Thomas Friedman—Average Is Over

Posted by Kendall Harmon

In the past, workers with average skills, doing an average job, could earn an average lifestyle. But, today, average is officially over. Being average just won’t earn you what it used to. It can’t when so many more employers have so much more access to so much more above average cheap foreign labor, cheap robotics, cheap software, cheap automation and cheap genius. Therefore, everyone needs to find their extra — their unique value contribution that makes them stand out in whatever is their field of employment. Average is over.

Yes, new technology has been eating jobs forever, and always will. As they say, if horses could have voted, there never would have been cars. But there’s been an acceleration. As Davidson notes, “In the 10 years ending in 2009, [U.S.] factories shed workers so fast that they erased almost all the gains of the previous 70 years; roughly one out of every three manufacturing jobs — about 6 million in total — disappeared.”

And you ain’t seen nothin’ yet....

Read it all.

Filed under: * Culture-WatchEducationGlobalizationHistoryScience & Technology* Economics, PoliticsEconomyLabor/Labor Unions/Labor Market

7 Comments
Posted January 26, 2012 at 7:30 am [Printer Friendly] [Print w/ comments]



1. J. Champlin wrote:

Given Friedman’s argument, may we all look forward to the day when the NYT outsources Friedman’s job—and we don’t have to read his very average, not to say mediocre, columns?

January 26, 10:02 am | [comment link]
2. driver8 wrote:

That’s it! Everyone’s got to become above average.

January 26, 10:10 am | [comment link]
3. Mark Baddeley wrote:

Roughly half of us are above average now, so if the other half just lift their game, then no-one will be average.

There. Problem fixed. We can get rid of averageness just by some application.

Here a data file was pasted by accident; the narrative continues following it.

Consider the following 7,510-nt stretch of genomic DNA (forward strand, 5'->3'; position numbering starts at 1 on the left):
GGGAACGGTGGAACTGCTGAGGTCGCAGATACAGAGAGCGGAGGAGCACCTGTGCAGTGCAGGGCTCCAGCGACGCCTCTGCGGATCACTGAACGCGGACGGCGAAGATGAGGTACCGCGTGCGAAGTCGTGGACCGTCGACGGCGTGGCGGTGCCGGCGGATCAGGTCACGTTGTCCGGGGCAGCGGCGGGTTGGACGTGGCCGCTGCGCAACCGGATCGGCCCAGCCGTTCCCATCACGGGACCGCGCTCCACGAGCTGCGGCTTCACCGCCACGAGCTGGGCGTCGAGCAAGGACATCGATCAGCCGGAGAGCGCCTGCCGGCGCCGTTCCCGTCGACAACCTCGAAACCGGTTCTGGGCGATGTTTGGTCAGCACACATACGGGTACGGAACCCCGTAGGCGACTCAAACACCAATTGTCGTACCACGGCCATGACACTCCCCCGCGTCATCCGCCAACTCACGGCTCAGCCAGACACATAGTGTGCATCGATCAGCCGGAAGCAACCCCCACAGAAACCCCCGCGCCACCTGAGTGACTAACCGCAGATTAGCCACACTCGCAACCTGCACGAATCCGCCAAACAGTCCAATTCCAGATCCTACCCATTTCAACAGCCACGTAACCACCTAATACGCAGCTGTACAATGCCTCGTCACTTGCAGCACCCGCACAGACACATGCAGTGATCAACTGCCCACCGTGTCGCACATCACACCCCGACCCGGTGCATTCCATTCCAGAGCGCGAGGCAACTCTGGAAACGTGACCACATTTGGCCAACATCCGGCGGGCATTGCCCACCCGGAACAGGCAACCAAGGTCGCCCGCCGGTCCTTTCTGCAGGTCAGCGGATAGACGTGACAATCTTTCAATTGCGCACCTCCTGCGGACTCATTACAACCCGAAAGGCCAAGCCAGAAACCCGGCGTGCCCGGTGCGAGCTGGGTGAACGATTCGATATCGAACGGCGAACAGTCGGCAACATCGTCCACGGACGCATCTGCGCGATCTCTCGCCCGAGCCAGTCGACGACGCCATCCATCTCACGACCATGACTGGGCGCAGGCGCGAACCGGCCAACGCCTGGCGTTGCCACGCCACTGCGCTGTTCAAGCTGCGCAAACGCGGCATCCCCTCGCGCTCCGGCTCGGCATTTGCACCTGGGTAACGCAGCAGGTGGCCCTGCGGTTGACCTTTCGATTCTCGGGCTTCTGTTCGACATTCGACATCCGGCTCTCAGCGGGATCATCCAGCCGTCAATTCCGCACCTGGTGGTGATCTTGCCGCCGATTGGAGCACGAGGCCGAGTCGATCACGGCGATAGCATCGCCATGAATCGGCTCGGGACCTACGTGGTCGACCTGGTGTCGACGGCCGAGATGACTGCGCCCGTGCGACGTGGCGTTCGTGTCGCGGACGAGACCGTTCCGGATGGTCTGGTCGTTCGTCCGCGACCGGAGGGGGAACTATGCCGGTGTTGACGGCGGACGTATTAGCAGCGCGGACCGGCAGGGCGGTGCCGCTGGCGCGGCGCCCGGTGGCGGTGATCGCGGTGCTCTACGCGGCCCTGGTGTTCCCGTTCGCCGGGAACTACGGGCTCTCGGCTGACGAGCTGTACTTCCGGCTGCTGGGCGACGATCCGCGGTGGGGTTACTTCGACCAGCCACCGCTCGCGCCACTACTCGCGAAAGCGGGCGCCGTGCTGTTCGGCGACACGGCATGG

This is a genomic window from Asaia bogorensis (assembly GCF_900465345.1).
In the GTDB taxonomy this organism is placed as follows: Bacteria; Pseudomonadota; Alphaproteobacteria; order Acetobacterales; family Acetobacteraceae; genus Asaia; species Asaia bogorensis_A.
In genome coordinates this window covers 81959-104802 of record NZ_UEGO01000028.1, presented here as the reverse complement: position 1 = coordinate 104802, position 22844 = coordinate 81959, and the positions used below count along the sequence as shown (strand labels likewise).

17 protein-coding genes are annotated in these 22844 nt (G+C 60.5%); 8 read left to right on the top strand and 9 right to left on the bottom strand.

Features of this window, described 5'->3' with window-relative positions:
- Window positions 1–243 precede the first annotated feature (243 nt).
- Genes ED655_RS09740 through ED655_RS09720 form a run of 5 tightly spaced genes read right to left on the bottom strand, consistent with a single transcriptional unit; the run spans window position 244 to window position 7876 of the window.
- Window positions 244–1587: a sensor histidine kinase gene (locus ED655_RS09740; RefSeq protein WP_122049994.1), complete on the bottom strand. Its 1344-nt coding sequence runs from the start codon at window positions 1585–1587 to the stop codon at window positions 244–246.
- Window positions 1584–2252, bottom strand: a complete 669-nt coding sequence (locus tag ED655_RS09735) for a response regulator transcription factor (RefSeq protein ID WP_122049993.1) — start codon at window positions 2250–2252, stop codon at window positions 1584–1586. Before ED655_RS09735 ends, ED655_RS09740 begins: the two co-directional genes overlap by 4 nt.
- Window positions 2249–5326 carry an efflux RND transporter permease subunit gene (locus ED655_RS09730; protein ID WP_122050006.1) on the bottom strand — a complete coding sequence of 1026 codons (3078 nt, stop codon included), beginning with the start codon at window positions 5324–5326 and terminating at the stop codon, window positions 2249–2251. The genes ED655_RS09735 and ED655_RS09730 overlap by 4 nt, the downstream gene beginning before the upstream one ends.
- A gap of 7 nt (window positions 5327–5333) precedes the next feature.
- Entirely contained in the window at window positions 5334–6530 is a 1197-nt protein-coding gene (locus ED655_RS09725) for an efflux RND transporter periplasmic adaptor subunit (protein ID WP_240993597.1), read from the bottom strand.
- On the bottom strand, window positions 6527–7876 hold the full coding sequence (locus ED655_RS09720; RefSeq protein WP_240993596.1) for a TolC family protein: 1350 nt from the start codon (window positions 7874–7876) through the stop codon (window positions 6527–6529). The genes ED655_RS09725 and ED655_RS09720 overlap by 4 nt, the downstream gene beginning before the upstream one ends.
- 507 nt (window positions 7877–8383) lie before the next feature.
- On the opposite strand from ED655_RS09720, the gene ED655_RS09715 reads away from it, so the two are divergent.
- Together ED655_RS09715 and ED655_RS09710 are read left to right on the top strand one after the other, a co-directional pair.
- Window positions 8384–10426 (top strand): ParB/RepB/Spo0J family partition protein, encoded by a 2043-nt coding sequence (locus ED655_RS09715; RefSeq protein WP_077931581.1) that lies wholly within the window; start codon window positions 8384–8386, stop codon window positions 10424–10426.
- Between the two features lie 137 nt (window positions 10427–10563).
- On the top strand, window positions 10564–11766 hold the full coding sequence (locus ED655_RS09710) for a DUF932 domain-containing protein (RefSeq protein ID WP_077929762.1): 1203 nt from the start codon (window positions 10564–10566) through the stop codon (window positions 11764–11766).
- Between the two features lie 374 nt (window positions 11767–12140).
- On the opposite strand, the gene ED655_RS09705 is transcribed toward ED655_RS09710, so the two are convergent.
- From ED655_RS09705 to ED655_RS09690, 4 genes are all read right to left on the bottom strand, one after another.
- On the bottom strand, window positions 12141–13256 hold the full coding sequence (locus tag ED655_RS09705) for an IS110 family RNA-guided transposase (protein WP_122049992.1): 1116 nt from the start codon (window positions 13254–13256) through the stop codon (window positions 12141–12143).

....Waitaminute….

January 26, 10:14 am | [comment link]
4. John A. wrote:

Khashdrahr stopped translating and frowned perplexedly.  “Please, this average man, there is no equivalent in our language, I’m afraid.”
“You know,” said Halyard, “the ordinary man, like, well, anybody - those men working back on the bridge, the man in that old car we passed.  The little man, not brilliant but a good-hearted, plain, ordinary, everyday kind of person.”
Khashdrahr translated.
“Aha,” said the Shah, nodding, “Takaru.
“What did he say?”
Takaru.,” said Khashdrahr.  “Slave.”

“Player Piano”, Kurt Vonnegut

January 26, 10:29 pm | [comment link]
5. Gnu Ordure wrote:

Jim “The Waco Kid”: [consoling Bart afterwards]:

What did you expect? “Welcome, sonny”? “Make yourself at home”? “Marry my daughter”?

You’ve got to remember that these are just simple farmers ... these are people of the land ... the common clay of the New West…

You know…

... morons.


Blazing Saddles.

January 27, 12:07 am | [comment link]
6. Tired of Hypocrisy wrote:

Friedman’s article is wrong in so many ways it’s hard to know where to start. But, I’ll start here: The below averageness of the Chinese workforce is precisely the reason they steal jobs from the U.S. Eventually, these workers will begin to think they deserve more, and when that happens, their jobs will be outsourced to a place where people don’t know any better. Friedman is wrong in another important way: If you look at the difference in overall cost between Chinese production and American, you’ll wonder why there’s such a rush to outsource. It won’t last forever. The pendulum has already started to swing back to U.S. production. Friedman’s sensationalist tripe is already behind the times.

January 27, 12:39 am | [comment link]
7. Capt. Father Warren wrote:

Before I read the article I made a bet with myself: the ever-liberal Friedman will NOT mention the impact of minimum wage on the devaluation of all levels of labor in this country.  The frantic pace to implement automation or outsourcing is a result in part of the minimum wage where a compensation level is set irregardless of the value of the labor input.  Business owners learn quickly they can’t afford to pay $X for less than $X of labor.  So, they don’t hire the less valuable laborer, they automate, outsource, or figure out how to combine jobs to achieve a labor value equal to or greater than X.  I been there, done that.  Part of the hue and cry against Obamacare is that it will double (triple?) down on this economic absurdity.

I will give Friedman credit though;  at least he didn’t repeat the Whitehouse mantra that ATM’s are to blame for the economic woes of the country

January 27, 10:25 am | [comment link]
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